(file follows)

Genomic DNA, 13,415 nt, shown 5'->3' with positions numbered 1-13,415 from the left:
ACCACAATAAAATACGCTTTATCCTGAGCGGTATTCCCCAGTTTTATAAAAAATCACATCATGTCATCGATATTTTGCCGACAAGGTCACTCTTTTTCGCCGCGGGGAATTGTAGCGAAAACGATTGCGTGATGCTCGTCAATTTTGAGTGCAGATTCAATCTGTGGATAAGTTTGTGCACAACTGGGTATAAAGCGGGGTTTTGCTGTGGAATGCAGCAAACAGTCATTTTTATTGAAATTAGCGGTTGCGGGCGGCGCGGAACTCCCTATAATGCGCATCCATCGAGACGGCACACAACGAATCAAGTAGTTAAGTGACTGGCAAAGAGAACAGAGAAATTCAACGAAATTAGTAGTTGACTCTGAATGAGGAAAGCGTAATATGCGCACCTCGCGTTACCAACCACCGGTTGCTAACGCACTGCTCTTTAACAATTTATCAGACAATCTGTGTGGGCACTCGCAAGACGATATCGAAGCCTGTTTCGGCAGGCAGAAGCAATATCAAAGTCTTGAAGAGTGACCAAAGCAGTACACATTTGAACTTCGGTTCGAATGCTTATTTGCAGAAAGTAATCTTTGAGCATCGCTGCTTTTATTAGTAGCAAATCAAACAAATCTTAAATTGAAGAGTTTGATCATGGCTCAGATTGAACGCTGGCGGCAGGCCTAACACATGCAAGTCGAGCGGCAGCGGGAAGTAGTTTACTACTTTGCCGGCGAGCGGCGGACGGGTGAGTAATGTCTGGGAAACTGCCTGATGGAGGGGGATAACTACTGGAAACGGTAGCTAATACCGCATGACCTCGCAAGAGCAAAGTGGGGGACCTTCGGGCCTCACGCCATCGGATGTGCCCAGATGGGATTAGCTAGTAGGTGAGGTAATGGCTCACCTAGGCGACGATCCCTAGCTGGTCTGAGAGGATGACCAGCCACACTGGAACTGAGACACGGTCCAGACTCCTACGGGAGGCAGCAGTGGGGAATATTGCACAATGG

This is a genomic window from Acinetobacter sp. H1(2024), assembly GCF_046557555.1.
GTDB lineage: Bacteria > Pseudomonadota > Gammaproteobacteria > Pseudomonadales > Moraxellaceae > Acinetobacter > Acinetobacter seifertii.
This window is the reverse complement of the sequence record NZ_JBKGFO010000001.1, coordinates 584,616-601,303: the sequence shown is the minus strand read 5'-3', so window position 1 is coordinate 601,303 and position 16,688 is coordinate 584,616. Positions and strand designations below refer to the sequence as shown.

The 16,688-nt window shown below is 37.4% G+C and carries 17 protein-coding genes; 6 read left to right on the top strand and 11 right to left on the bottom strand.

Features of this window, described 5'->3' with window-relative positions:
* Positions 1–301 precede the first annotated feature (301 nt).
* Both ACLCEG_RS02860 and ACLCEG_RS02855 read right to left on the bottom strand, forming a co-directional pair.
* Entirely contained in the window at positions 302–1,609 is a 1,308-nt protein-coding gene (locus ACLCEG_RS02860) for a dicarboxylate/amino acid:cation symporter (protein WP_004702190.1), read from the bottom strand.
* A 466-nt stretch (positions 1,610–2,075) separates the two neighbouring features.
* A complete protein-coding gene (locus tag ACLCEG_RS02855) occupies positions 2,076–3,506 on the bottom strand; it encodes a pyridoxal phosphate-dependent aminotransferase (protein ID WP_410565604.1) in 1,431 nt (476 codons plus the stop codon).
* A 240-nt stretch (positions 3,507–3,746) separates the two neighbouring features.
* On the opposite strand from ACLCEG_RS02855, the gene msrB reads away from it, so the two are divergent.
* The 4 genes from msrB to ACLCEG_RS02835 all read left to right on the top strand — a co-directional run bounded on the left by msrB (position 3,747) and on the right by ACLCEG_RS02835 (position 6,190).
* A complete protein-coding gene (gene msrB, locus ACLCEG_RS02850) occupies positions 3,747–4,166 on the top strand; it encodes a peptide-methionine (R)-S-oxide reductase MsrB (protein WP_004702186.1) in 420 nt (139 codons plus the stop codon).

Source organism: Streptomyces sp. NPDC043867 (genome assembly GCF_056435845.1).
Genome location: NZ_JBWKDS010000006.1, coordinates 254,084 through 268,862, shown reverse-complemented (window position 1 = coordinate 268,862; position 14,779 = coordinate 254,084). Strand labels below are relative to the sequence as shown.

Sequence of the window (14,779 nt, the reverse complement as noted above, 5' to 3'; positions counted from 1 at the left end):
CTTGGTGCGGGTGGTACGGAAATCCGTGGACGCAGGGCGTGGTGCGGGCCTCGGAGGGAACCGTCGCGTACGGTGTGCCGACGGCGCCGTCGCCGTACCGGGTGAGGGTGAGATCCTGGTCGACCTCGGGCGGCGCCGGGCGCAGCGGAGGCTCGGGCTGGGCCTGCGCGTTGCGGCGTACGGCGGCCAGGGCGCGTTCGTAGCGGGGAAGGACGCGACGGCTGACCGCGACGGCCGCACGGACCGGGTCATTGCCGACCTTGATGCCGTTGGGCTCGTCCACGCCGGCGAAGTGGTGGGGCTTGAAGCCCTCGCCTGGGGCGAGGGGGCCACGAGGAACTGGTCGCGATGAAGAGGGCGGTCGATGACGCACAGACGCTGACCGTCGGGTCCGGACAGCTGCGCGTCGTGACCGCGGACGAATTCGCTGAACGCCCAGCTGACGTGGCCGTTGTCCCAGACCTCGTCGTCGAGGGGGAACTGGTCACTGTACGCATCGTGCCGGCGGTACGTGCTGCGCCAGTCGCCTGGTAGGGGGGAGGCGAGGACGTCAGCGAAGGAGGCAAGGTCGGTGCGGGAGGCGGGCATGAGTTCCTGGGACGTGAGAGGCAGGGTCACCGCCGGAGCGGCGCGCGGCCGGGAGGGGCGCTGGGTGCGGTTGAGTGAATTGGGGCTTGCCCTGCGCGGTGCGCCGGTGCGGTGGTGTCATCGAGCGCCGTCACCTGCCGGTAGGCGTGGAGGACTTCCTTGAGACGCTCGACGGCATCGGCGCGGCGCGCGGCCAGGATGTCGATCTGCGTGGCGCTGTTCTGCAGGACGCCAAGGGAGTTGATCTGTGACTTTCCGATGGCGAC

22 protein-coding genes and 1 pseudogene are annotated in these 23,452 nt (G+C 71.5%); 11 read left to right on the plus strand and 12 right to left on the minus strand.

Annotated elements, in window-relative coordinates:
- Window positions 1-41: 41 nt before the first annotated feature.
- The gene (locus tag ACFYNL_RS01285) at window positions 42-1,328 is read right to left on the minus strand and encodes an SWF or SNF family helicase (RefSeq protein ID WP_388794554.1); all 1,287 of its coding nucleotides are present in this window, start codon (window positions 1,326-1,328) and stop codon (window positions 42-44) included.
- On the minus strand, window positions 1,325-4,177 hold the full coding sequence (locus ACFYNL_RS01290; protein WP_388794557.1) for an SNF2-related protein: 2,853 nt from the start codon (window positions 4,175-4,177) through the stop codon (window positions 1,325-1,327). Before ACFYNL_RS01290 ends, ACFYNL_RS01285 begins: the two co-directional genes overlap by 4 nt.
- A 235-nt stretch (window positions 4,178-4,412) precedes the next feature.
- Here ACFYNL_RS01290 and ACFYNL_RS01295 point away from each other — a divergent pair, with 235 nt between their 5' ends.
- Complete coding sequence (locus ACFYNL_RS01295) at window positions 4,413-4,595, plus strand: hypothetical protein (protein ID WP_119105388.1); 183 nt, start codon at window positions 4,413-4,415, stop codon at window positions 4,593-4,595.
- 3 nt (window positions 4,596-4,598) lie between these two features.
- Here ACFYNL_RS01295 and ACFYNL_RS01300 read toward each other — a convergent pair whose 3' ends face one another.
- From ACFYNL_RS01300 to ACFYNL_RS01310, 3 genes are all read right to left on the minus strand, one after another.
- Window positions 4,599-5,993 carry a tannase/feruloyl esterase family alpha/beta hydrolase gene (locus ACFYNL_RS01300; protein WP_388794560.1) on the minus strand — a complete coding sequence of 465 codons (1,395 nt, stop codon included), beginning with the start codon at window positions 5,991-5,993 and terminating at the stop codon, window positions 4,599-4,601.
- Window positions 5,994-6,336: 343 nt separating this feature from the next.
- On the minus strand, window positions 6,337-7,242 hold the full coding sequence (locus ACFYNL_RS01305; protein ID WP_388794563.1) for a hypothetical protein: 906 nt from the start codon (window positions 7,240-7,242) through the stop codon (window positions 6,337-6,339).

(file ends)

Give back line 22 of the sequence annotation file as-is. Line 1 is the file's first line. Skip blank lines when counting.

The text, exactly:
Annotated elements, in window-relative coordinates: